I had plans that evening with another friend, so I did not act on those commands. I did, however, drink quite a bit of whiskey and wander around the downtown city. When I got home, I drank more whiskey and fell asleep.

In the morning I awoke instantly crying. The day was Sunday, 10.28.18. I turned on Breaking Bad: I’ve never seen it before. I don’t remember much of the episodes because my head was so loud: “hang yourself in the closet. Take a knife, slit your wrists. You will never amount to anything. You don’t deserve to be on this earth, you don’t contribute to anything.” I joined in: “I can’t write anymore. I can’t enjoy things anymore. I don’t see this getting any better”.

It was 6pm that night when I finally stood up and searched my apartment for something, anything to hang myself with. I didn’t feel in control of my body, I was just going along with the motions.

“Fill up the tub, get in the water, slit your wrists.”

I grabbed a kitchen knife from the drawer and filled up the tub. I remember this part more clearly than other parts because my heart was beating out of my chest, my hands were clammy, and I couldn’t get a grip on myself, I felt like I was losing myself to someone else.

I got in the water with my clothes on and fought the noise in my head. I tried to give myself reasons to live–family, my cat, work–but it was always overpowered by that other voice. I spent a half an hour sawing at my wrists with a dull blade that could barely cut a tomato. I pressed as hard as I could and my skin barely broke. Eventually, I threw the knife. I remember a lot of crying and banging my head on the wall and hitting myself. The noise wouldn’t stop. I ripped out the string from my leggings I had on and wrapped it around my neck and pulled and pulled and pulled. Thinking back on it, I would probably pass out before I die, given my hands are the one pulling the strings, but in the moment I just needed to cause some sort of harm to myself. I kept trying the knife in between strangling myself and I sent one text message that I don’t remember.

It was a couple hours before I stopped. My neck was sore and I had stopped crying, but I wasn’t back in my body yet. The water was cold and I heard the front door open and footsteps running in.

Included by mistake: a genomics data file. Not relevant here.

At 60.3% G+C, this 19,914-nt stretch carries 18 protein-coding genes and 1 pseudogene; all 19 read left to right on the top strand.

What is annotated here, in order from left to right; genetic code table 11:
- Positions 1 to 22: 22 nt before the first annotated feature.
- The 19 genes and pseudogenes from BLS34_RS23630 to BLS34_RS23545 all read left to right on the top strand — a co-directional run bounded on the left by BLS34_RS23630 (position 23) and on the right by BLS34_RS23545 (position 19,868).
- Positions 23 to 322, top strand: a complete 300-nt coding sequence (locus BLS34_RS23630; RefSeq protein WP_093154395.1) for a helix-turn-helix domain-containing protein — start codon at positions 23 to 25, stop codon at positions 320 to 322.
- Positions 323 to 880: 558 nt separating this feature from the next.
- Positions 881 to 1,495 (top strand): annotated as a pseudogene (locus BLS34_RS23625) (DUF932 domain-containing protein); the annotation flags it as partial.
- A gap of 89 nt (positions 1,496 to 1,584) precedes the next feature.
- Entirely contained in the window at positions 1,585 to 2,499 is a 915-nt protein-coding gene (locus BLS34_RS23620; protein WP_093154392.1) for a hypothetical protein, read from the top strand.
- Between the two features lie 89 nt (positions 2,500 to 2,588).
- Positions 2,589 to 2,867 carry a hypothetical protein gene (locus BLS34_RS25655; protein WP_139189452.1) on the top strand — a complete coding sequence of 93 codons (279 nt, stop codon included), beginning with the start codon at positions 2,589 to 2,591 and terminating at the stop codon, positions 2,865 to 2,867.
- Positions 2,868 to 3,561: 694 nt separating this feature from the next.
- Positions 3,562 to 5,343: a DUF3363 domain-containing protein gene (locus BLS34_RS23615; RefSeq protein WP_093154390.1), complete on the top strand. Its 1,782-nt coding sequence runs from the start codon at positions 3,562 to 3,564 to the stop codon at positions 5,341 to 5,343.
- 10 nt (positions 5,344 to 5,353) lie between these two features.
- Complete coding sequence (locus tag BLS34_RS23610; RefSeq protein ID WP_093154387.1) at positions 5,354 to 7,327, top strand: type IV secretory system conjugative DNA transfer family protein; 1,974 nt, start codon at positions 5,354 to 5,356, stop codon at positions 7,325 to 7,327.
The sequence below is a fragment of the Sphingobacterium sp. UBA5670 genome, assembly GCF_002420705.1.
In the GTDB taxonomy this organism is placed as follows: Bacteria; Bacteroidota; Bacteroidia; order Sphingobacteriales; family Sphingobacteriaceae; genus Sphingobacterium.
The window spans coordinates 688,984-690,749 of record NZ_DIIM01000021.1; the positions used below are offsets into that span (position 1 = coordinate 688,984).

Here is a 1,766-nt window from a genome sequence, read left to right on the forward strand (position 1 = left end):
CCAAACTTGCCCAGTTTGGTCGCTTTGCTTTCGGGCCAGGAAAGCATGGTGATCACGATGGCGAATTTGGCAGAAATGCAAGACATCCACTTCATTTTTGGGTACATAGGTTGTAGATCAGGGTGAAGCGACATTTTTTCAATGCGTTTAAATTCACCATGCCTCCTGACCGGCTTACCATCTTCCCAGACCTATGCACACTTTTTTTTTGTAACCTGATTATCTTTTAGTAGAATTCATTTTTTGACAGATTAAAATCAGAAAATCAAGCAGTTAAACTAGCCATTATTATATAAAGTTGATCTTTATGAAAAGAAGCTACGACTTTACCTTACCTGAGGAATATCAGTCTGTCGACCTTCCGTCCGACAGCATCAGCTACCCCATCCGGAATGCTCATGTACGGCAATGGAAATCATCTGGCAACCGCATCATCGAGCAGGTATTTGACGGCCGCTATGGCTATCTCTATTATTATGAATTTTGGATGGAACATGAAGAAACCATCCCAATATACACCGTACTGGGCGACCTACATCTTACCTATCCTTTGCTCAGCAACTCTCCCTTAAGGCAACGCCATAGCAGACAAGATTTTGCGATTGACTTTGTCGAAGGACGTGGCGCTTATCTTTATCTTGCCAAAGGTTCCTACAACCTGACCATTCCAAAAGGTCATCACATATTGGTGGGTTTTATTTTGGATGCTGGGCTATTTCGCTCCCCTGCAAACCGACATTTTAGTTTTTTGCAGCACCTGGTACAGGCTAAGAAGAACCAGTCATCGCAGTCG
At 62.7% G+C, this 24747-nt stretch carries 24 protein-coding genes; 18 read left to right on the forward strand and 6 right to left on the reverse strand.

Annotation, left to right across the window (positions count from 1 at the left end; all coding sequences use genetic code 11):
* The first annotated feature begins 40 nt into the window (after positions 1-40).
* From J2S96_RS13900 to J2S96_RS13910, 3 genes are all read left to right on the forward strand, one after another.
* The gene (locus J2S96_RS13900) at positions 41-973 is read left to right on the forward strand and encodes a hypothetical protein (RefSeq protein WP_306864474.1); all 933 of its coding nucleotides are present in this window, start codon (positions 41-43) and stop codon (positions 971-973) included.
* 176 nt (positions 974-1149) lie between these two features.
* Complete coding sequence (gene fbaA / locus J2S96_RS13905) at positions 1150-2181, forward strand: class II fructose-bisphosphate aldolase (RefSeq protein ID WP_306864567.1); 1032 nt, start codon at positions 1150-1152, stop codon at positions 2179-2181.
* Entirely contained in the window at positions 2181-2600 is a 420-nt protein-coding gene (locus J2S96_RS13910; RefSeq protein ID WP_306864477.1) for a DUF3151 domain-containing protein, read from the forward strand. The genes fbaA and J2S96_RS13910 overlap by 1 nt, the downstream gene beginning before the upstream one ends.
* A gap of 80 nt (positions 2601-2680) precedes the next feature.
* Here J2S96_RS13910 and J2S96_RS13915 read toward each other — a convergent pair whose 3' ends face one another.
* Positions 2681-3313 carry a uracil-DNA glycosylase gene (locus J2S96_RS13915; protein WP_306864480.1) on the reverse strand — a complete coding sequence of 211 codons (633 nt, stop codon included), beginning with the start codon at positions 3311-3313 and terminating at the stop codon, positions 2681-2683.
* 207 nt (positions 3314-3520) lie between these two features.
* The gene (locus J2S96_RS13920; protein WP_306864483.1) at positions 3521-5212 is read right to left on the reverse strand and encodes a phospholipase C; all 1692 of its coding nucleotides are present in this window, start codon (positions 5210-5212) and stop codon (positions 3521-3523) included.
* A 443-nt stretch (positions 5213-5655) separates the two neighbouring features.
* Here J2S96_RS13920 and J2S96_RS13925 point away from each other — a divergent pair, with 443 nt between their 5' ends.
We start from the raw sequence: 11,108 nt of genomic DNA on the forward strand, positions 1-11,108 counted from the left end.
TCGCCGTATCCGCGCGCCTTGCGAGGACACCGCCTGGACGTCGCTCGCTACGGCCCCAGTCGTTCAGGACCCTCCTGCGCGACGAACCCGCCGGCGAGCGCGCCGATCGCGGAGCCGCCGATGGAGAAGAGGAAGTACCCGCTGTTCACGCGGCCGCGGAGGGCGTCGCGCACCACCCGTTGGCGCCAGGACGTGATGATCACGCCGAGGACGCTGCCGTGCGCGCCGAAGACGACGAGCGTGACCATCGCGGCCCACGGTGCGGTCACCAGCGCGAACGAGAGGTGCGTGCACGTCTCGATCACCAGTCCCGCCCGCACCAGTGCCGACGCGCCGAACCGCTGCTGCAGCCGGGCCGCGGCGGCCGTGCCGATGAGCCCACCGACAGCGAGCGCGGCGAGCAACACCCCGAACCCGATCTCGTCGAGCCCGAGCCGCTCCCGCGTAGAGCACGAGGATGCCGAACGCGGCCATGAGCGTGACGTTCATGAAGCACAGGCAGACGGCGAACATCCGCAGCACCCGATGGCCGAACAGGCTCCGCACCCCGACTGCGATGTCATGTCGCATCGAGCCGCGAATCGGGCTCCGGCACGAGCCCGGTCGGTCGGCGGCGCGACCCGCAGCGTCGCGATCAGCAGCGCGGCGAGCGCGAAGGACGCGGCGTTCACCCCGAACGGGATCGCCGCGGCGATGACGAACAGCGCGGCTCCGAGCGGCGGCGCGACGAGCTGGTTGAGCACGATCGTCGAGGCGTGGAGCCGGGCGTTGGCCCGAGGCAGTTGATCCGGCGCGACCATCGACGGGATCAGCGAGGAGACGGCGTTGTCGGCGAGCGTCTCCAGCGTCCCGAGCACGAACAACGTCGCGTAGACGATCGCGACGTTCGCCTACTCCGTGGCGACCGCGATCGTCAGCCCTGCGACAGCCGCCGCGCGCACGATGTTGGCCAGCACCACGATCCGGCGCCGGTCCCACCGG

We spent a couple hours talking, and I was gone completely. I don’t remember an ounce of the conversation. I remember seeing through my eyes my body stand up and go for the knife, go for the string, and my ex preventing me from doing so. I remember telling him I didn’t want to traumatize him.

There’s a block on my memory of the conversation, what I said, what he said. I remember being on the couch wrapped in blankets, soaking wet, distraught, eating pizza. I didn’t remember the last time I had food. It couldn’t have been too long. I took a Seroquel. I only had three or four left. It’s a shame I didn’t have a full bottle, or I would have just swallowed them all and called it a night.

The next day I didn’t awake until 1pm. I could barely move, my mind was paralyzingly loud, and I turned on more Breaking Bad. The urge to die was so strong. People took turns watching after me, texting me, calling me. I refused to let anyone call 911. The hospital is not a place to be when you’re in a crisis.

Today is Halloween. My head isn’t loud. I came back into my body and have trouble remembering what the depression felt like because I feel I wasn’t the one to feel it–this entity within me, whether it’s paranormal or just a fractured part of my self, is hell bent on destroying me.  I haven’t experienced a dissociative experience so destructive since high school.

Am I still depressed? I think. Mildly. Or it’s so severe that I’m incapable of comprehending the severity of it.

I didn’t learn to love life from this attempt. I didn’t learn to appreciate the little things or find new meaning or purpose. I still feel lost and confused. A hospital visit isn’t going to change that. What I did learn is that I’m more committed than ever to never taking psychiatric medication again in my life. After 7 years of being a guinea pig, I’m done.

My outpatient group counselor asked me why I despised medication so much. I told her it’s poison. She asked in what way. I told everyone in that room that long term treatment results in heart issues, liver issues, physical ailments that permanently scar your internal body and shorten your life span.

She said okay,  well, then would you rather kill yourself now and not have a life to live, or have some little problems a little later?

I said that was a dumb question, and that heart arrhythmia’s aren’t little problems. I said I’d rather kill myself than subject my body to synthetic chemicals.

And through this experience, if it’s one thing I’ve learned, it’s that the only two ways I will die is by my own hand or nature’s hand. I will not slowly die at the hands of greedy monsters making a profit off my death. If anyone is going to shorten my life span, it’s going to be me.

Should 911 have been called on me? Probably. I’m worried what I will do after Halloween–my original plan–and where my mindset will go. I’m worried I won’t be able to receive the support people are offering because I don’t know how. I’m convinced there is nothing left for me and that the only thing keeping me alive right now is fear of the unknown and a low threshold for pain. I’m worried this depression will slide past, unnoticed, and sky rocket into something more. I’m worried I’m not going to find a purpose again, that I’m not going to find a reason to live. I’m worried I’ll never feel passionate about anything again, or optimistic. I’m worried I’m shutting down, like the last stages of liver cancer. I’m worried I’ll pass as functional and be in misery for the rest of my life, however short or long that is. I’m worried someone will convince me to go back on medication. I’m worried that the only thought in my head right now is that I give up.

I’m worried that, recently, every time someone offers their help, my response now is “I don’t want it.”